Director: David Miller
Screenplay: David Millar, Carl Nystrom, Alford Van Ronkel, Robert Westerby
Starring: Ginger Rogers, Stanley Baker, Herbert Lom, Jacques Bergerac
Duration: 89 min
BBFC Certification: 12
Hidden amongst the lesser known film-noir pictures are some little gems. Sadly, this is not one of them. Made on a generally low budget and filmed on location in the French Riviera, the film’s only real lure is its starring lady, American actress Ginger Rogers. Named Hollywood’s best-paid actress of the 1940s, Roger’s career took a backward step during the 1950s and this film is probably one of the reasons.
On paper, Beautiful Stranger (1954), directed by David Miller, seems to have all the makings of a good film noir – adultery, corruption and murder. In reality, the film is more of a melodrama with a few noir elements. Although not a completely awful film, as a noir picture it really does fall short. Certainly, a disappointment to myself who loves a good film-noir.
The film follows the story of ex-chorus girl, Joan ‘Johnny’ Victor (Ginger Rogers) mistress to a rich businessman and sugar daddy, Louis Galt (Stanley Baker) who finds out that the lover she thought was divorced in all but name, actually has no intention of leaving his wife, who has returned from Paris after spending time with relatives.
Fuelled by this discovery, Johnny manically drives off and ends up crashing her car on a clifftop. Seeing a little cottage with lights on in the distance, she walks to safety and into the arms of Pierre Clement (Jacques Bergerac), a potter and clay artist.
Whilst Johnny fools herself that she is only a friend to Pierre, a separate sub-plot brews regarding the husband of a friend of hers who is currently ill in hospital after a breakdown. Emile Landosh (Herbert Lom) is a lowlife gambler, who unknowing to him at the time, is caught up in some dodgy dealings working for Johnny’s businessman lover, Louis Galt. After borrowing and losing money from Johnny at a casino, Landosh is forced to find another way to payback Galt.
Having broken into the home of Johnny to ask her to borrow more money, Landosh accidentally stumbles across a hidden safe containing a beautiful diamond bracelet. Unknown to Landosh, the bracelet was a gift from his unscrupulous boss Galt to Johnny, and when handed over as payment to Galt by Luigi (Edie Bryne), Galt begins to suspect that Landosh is Johnny’s secret new lover.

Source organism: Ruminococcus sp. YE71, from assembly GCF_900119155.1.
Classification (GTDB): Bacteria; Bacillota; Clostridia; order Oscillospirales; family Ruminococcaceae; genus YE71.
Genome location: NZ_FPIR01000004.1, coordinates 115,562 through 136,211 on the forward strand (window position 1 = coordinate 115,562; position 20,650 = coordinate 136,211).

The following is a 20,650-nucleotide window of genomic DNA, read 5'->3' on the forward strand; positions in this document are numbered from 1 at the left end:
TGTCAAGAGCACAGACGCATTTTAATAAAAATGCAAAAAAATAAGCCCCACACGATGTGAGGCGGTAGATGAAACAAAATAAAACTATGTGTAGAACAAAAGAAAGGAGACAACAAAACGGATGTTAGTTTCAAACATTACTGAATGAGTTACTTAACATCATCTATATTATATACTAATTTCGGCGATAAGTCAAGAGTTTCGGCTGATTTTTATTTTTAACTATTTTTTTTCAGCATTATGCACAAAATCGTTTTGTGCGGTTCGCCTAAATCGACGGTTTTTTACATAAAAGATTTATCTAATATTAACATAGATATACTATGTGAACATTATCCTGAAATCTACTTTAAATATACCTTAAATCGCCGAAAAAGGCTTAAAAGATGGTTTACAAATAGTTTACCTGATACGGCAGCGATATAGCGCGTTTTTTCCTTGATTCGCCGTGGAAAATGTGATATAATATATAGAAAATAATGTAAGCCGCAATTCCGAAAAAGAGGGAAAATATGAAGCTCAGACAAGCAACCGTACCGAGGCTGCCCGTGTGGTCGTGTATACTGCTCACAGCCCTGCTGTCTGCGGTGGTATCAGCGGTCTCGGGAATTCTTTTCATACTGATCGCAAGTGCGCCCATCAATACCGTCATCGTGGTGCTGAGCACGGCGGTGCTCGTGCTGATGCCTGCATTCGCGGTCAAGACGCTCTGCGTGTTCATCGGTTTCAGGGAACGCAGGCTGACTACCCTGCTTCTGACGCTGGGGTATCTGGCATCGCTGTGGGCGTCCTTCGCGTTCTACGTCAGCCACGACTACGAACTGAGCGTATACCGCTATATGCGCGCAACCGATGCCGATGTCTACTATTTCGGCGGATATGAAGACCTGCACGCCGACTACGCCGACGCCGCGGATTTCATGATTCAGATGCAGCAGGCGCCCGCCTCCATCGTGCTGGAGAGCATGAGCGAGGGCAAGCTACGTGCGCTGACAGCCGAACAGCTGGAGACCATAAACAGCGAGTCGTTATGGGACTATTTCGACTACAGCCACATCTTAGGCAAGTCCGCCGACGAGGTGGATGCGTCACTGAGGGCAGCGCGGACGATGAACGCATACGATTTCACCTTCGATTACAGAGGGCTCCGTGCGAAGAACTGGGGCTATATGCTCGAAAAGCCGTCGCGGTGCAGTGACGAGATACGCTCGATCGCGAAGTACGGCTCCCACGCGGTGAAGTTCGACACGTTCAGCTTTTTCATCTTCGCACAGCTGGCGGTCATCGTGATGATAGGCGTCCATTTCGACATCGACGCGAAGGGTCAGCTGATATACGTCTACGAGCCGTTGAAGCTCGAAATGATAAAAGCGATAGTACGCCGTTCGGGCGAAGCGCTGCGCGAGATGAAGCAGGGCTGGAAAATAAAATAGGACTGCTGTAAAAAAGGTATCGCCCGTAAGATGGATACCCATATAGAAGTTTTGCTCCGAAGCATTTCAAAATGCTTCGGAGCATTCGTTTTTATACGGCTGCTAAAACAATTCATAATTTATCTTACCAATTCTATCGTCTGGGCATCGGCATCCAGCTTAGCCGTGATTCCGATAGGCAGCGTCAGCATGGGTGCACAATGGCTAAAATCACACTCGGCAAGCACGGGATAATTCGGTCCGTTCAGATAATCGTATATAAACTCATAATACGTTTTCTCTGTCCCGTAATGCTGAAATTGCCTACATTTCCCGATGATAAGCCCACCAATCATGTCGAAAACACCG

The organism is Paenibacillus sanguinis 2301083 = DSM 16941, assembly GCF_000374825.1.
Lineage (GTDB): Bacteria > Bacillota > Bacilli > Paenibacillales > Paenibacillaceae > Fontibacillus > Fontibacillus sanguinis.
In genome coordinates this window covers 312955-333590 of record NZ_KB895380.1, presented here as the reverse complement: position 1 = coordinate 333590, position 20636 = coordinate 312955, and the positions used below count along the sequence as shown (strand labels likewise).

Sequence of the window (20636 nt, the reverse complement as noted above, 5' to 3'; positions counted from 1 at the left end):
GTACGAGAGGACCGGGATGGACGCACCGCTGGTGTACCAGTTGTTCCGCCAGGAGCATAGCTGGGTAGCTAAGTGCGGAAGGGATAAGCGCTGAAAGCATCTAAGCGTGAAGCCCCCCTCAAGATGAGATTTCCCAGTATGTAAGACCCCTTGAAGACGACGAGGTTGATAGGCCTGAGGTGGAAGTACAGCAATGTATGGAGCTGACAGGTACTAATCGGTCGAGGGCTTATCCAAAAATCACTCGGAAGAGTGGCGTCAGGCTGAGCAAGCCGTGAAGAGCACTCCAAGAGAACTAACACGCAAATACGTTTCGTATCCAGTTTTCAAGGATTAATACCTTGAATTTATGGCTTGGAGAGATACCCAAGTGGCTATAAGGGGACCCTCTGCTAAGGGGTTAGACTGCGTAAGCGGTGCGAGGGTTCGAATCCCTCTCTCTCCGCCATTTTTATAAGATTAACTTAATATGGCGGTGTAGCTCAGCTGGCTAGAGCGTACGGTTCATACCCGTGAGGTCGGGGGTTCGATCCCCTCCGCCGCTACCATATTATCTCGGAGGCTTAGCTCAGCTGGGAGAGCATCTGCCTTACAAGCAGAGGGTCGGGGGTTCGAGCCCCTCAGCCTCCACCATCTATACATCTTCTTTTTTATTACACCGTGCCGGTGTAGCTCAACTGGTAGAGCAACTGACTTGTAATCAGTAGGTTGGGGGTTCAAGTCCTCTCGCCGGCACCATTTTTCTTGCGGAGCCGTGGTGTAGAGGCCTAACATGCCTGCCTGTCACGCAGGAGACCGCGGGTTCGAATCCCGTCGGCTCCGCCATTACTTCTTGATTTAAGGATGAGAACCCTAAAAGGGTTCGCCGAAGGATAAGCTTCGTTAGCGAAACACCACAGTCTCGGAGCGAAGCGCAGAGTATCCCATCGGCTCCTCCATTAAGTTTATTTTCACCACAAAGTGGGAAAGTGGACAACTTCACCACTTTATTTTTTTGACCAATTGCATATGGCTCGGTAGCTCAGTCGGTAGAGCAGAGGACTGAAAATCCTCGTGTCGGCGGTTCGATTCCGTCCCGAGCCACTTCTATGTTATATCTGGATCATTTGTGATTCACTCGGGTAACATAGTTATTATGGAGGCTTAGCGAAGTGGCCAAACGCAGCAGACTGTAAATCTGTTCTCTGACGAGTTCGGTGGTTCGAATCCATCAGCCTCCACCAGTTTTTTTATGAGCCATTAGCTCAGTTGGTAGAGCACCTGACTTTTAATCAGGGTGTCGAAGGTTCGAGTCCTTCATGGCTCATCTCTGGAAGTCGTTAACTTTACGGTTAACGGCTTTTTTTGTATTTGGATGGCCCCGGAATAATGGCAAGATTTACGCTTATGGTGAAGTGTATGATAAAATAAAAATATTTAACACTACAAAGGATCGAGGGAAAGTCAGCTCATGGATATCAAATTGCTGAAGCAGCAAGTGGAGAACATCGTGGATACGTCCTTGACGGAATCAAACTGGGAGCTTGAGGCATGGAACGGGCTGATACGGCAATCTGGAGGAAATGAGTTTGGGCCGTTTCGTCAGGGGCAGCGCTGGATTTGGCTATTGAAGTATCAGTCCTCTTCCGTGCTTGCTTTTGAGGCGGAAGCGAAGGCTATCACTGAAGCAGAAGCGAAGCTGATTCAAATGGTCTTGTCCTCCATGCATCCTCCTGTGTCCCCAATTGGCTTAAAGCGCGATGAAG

The misunderstanding of identity continues to become entwined into the storyline as Johnny and Pierre believe Galt is out to kill Pierre as her lover, when in fact, Galt is convinced it is Landosh who is Johnny’s new love. A scene follows where Landosh accidentally kills Galt, tries to get rid of the body and all are caught by the police. Landosh is shot and in his dying words he confesses to the murder.
When I think of film-noir the initial picture in my head is that of a dirty city, dark lighting against unnatural artificial bright lights, swamped with looming shadows, but it is not uncommon for some film-noirs to be set in more rural and beautiful scenic areas. Plenty of these still work well within the genre even with limited traditional noir cinematography. Beautiful Stranger does have plenty of darker traditional noir cinematography towards the end of the film and these parts work well in contrast to the scenic views across the French Riviera. However, despite the darker cinematography, the film lacks suspense and grittiness, the overall ambience being more in keeping with a traditional love story.
The biggest reasons this film doesn’t work for me, is that I don’t really care much for its characters. They are very two dimensional. Landosh’s character is largely confusing. He comes across as a loser who dabbles in dodgy dealings to support his gambling habit but suddenly after discovering the hidden safe in Johnny’s house, he is able to open it with simple trial and error, not just once, but twice. Rogers role is kept simply as the beautiful love interest, innocently caught up in the horrors of the world, which she plays in a typical female role of the era. The only distinguishing feature of her performance is the clear passion between her and Pierre and this is probably contributed to the fact that Jacques Bergerac was her husband at the time. The only character that has any real depth is Galt, and Stanley Baker does a good job at trying to create a believable character from limited resources. The others are apathetic and despite the acting abilities within the cast it is difficult to make something out of nothing.
The fact that the characters are uninspiring is largely down to a poorly constructed script. It almost feels like the writers David Millar, Carl Nystrom, Alford Van Ronkel and Robert Westerby all had ideas for a film and rather than work on one comprehensive narrative, they all chose to add in elements of their story and bring it together to try and make it fit. The saying, ‘too many cooks, spoils the broth’ could easily be tagged to this film.
Overall, I have to say I was disappointed in this film. Had I gone into watching it as a melodrama and not a film-noir, maybe my opinion may have been different. The acting wasn’t bad considering there wasn’t much for the actors to work with and although many of the scenes were not shot in traditional half light noir style, the views of the French Riviera were beautiful. However, this is not a film for me, it lacked suspense and I would only recommend watching it on a Sunday afternoon if you really had nothing better to do.
Beautiful Stranger is released on Blu-Ray and DVD by Network Distributing.